The Errors of Edward Snowden and His Global Hypocrisy Tour

i.0.edward-snowden-lost-faith-countries-asylumBy Kurt Eichenwald
Vanityfair.com

My tolerance for Edward Snowden has run out.

The former contractor with the National Security Agency who divulged classified secrets about domestic surveillance programs has undertaken what can only be depicted as the global hypocrisy tour. A man outraged by American surveillance and who advocates free expression toodles happily to Hong Kong, a special administrative region of China? Then off to Moscow? Then tries for Ecuador (and, in some accounts, Cuba)?

And along the way, Eddie decided to toss out classified information about foreign-intelligence surveillance by the United States in other countries. For the Chinese, he was quite a spigot of secrets. He revealed documents showing that the N.S.A. had obtained text messages from the Chinese by hacking into some of the country’s telecommunications networks, engaged in computer espionage activities at Tsinghua University, and hacked into systems of Pacnet, an Asian provider of global telecommunications service.

Now, before I get into the specifics of Snowden’s China leaks, I want to stop for a minute. I know that, from the time he disclosed classified documents about the mass collection of Americans’ telecommunications data, there have been plenty of debates about whether Snowden is a whistle-blower or a traitor. And I can understand that disagreement when it comes to the data-mining program that slurps up e-mail and phone data of American citizens. But what, exactly, is Snowden attempting to prove with his China revelations? That countries engage in espionage? That the United States listens in on communications of countries with which it maintains often tense and occasionally volatile relations?

The existence of electronic espionage seems to be his beef. In an interview with the South China Morning Post—in which he admitted that he took a job as a systems administrator with an N.S.A. consultant, Booz Allen Hamilton, for the purpose of stealing classified documents—Snowden laid out his bizarre and egomaniacal philosophy: he would decide what information to pass on in countries around the world.

“If I have time to go through this information, I would like to make it available to journalists in each country to make their own assessment, independent of my bias, as to whether or not the knowledge of US network operations against their people should be published.”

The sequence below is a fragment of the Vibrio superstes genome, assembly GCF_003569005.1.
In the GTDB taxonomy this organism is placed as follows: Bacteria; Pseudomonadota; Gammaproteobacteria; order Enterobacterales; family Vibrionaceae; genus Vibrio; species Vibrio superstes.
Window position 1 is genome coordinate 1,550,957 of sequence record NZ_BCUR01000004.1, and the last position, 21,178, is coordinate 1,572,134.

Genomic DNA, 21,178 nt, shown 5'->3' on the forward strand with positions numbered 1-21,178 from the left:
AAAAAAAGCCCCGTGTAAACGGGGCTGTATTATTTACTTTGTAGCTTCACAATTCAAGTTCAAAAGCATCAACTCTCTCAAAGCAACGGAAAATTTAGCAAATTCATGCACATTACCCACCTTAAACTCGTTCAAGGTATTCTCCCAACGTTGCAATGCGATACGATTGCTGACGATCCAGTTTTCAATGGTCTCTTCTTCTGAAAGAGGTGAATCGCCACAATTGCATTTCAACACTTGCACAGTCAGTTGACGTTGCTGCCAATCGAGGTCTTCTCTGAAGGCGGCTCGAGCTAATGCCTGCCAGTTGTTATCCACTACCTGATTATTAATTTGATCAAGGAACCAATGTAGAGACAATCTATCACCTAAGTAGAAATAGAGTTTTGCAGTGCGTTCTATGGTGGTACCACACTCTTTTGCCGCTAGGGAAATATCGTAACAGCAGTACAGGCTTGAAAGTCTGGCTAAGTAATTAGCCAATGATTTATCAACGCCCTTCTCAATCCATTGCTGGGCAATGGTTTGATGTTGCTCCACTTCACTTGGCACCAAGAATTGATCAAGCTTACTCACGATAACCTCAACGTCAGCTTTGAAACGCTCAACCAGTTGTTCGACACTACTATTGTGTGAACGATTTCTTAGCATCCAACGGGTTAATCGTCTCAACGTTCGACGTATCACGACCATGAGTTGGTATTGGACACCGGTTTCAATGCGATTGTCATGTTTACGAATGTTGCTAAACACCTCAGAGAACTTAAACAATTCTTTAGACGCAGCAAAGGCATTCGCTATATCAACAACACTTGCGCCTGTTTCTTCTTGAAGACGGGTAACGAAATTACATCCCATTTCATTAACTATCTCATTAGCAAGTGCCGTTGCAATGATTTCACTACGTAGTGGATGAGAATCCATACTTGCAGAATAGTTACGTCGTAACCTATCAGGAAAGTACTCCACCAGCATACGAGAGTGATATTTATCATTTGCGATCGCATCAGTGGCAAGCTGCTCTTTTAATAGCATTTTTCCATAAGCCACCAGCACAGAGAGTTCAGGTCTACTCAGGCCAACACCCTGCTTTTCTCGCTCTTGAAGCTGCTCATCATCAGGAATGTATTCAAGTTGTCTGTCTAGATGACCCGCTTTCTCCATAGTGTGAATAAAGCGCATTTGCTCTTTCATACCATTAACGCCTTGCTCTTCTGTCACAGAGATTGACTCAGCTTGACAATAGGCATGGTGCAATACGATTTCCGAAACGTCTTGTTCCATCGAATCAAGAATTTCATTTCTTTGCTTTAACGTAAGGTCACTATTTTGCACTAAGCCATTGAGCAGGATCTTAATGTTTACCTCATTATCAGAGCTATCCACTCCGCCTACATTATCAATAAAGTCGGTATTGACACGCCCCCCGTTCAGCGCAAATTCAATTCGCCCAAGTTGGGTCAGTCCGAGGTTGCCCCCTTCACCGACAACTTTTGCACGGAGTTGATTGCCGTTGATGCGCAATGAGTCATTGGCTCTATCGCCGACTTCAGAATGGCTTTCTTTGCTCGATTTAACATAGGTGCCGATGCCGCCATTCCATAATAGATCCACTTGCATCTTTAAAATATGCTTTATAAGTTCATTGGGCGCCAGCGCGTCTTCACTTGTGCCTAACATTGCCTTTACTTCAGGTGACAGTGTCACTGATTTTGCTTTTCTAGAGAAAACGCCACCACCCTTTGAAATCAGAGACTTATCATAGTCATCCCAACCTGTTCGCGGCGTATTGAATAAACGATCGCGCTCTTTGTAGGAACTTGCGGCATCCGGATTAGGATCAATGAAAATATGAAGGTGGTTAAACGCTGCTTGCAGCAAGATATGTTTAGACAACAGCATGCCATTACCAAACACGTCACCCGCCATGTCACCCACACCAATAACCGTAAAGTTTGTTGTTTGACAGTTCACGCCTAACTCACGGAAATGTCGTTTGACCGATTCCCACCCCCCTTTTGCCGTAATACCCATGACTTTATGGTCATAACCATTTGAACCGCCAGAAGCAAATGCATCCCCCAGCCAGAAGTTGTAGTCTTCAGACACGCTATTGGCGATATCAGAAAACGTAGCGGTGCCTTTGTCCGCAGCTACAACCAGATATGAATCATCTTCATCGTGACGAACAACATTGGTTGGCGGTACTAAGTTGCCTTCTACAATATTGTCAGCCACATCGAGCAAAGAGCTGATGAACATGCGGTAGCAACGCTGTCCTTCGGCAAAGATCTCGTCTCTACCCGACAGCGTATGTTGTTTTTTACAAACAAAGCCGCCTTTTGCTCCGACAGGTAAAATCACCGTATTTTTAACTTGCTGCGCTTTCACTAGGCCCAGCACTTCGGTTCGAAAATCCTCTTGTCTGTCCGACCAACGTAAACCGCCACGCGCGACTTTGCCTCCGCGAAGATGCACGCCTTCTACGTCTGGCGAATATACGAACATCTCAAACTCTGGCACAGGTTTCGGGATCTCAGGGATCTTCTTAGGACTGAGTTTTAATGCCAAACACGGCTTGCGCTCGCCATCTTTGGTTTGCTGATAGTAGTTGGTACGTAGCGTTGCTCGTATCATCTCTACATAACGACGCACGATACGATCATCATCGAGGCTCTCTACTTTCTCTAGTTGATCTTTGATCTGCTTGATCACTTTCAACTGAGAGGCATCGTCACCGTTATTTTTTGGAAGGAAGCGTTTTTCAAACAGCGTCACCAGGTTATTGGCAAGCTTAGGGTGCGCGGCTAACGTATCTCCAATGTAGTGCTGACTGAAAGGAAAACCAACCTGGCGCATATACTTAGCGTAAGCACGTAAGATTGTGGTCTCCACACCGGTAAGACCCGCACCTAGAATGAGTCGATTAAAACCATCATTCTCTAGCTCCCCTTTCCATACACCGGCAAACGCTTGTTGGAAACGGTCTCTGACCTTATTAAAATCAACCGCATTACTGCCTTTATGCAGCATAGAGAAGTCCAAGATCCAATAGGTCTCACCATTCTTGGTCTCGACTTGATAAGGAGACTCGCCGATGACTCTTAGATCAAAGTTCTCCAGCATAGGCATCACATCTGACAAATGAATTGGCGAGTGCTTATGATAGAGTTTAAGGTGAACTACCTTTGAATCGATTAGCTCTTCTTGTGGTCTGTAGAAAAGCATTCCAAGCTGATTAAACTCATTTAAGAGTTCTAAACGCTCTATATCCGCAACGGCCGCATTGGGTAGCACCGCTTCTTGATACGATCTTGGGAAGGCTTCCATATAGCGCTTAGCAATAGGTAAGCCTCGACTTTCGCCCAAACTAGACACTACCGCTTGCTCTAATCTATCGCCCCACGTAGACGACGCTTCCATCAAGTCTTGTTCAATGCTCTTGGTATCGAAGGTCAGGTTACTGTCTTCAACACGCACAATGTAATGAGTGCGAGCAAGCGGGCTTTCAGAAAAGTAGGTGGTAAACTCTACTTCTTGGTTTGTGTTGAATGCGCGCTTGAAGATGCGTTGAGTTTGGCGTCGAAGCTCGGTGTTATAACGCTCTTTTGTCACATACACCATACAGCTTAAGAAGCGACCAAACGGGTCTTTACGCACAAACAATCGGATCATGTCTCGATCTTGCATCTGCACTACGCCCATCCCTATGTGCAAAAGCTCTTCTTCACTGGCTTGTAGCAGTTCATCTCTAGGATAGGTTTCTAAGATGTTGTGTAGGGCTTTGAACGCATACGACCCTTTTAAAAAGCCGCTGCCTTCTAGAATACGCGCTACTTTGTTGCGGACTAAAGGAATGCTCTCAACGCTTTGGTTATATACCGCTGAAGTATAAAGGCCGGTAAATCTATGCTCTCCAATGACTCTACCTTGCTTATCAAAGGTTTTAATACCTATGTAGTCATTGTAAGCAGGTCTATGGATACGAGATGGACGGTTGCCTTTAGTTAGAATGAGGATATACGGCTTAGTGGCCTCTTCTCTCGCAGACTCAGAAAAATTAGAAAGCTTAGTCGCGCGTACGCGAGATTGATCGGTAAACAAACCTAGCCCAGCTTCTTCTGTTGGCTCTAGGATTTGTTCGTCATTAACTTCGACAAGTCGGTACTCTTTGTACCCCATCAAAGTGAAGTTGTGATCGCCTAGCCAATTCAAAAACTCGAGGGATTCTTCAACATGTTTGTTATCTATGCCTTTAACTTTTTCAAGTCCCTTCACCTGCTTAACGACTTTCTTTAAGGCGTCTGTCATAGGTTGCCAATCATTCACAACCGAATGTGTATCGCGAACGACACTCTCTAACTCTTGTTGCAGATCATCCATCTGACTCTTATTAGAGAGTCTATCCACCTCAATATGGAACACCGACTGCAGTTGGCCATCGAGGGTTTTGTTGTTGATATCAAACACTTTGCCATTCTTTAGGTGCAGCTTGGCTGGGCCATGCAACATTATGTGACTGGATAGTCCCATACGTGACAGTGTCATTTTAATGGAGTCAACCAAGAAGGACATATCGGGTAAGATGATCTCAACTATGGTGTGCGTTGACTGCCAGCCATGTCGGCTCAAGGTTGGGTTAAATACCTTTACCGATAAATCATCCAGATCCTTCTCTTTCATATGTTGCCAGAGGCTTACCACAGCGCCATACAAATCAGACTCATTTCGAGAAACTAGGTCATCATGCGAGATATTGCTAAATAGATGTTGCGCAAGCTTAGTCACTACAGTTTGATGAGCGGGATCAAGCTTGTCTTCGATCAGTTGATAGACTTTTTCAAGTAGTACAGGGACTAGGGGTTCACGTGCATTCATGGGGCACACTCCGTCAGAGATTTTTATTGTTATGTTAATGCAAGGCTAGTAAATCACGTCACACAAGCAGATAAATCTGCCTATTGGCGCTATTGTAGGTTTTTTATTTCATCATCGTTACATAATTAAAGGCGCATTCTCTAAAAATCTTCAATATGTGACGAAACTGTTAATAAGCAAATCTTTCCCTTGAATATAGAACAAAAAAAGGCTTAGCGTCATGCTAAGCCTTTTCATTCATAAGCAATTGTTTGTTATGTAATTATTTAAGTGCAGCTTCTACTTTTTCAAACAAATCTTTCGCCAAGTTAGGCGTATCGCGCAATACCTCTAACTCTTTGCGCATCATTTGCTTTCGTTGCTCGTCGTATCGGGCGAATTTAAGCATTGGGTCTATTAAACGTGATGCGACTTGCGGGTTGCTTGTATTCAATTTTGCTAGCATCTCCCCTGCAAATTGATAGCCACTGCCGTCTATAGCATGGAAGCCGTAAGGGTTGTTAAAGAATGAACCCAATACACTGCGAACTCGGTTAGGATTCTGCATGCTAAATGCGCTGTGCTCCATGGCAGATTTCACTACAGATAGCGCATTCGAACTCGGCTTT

I’ll have to assume that Snowden is on this fit of self-righteous arrogance because he thinks there is something wrong with what he’s seen of United States surveillance in other countries. But to decide that standard espionage activities are improper is a foolish, ahistorical belief.

N.S.A. surveillance has been beneficial repeatedly in American foreign policy. Although most instances remain secret, we already know that the N.S.A. listened to Soviet pilots during the 1983 shooting down of a South Korean airliner; used intercepted diplomatic messages to track a 1986 Berlin disco bombing to Libya; and used the cell phones’ SIM cards to track terrorist suspects after the 9/11 attacks.

But let’s take a more important example. In 1937—at a time when the United States was declaring neutrality in the emerging global tensions that fueled World War II—the Japanese government created a cipher for its military messages using a device called the “97-shiki O-bun In-ji-ki.” The Americans code-named it “Purple.”

The United States military was able to intercept Japanese communications (the very reason that Tokyo needed a code) but couldn’t decrypt the information sent through the Purple machine. William Friedman, the first American cryptography expert who tried to break the code, made some progress before suffering a nervous breakdown. Using that initial information, others managed to break more of the code. Once cracked, the United States could track Japanese naval-troop movements and even intercepted communications containing plans for the Pearl Harbor attack—information that was not properly used.

Would Snowden have been outraged that the United States was intercepting Japanese data at a time when the countries were not at war? It took years to crack the Purple code—would Snowden think the United States should have waited until after Pearl Harbor to tap into Japanese communication lines, and only then begin the arduous effort to break the code? And if not, then what is his point in turning over these kinds of secrets to the Chinese? All I have to say is, thank God Snowden was not around in 1937, four years before the United States joined the war—Lord knows how many Americans would have died if he had acted with whatever arrogance, or self-righteousness, or narcissism, or pure treasonous beliefs that drove him to his espionage on behalf of the Chinese.

Now for a closer look at the specific details Snowden turned over. In trying to understand this, I reached out to an individual I know who spent much of a lifetime in the intelligence world, including some related to parts of Asia. While he specifically stated that nothing he discussed would be based on classified information, he was able to offer a number of educated explanations why the United States would be involved in the activities in China that Snowden revealed.

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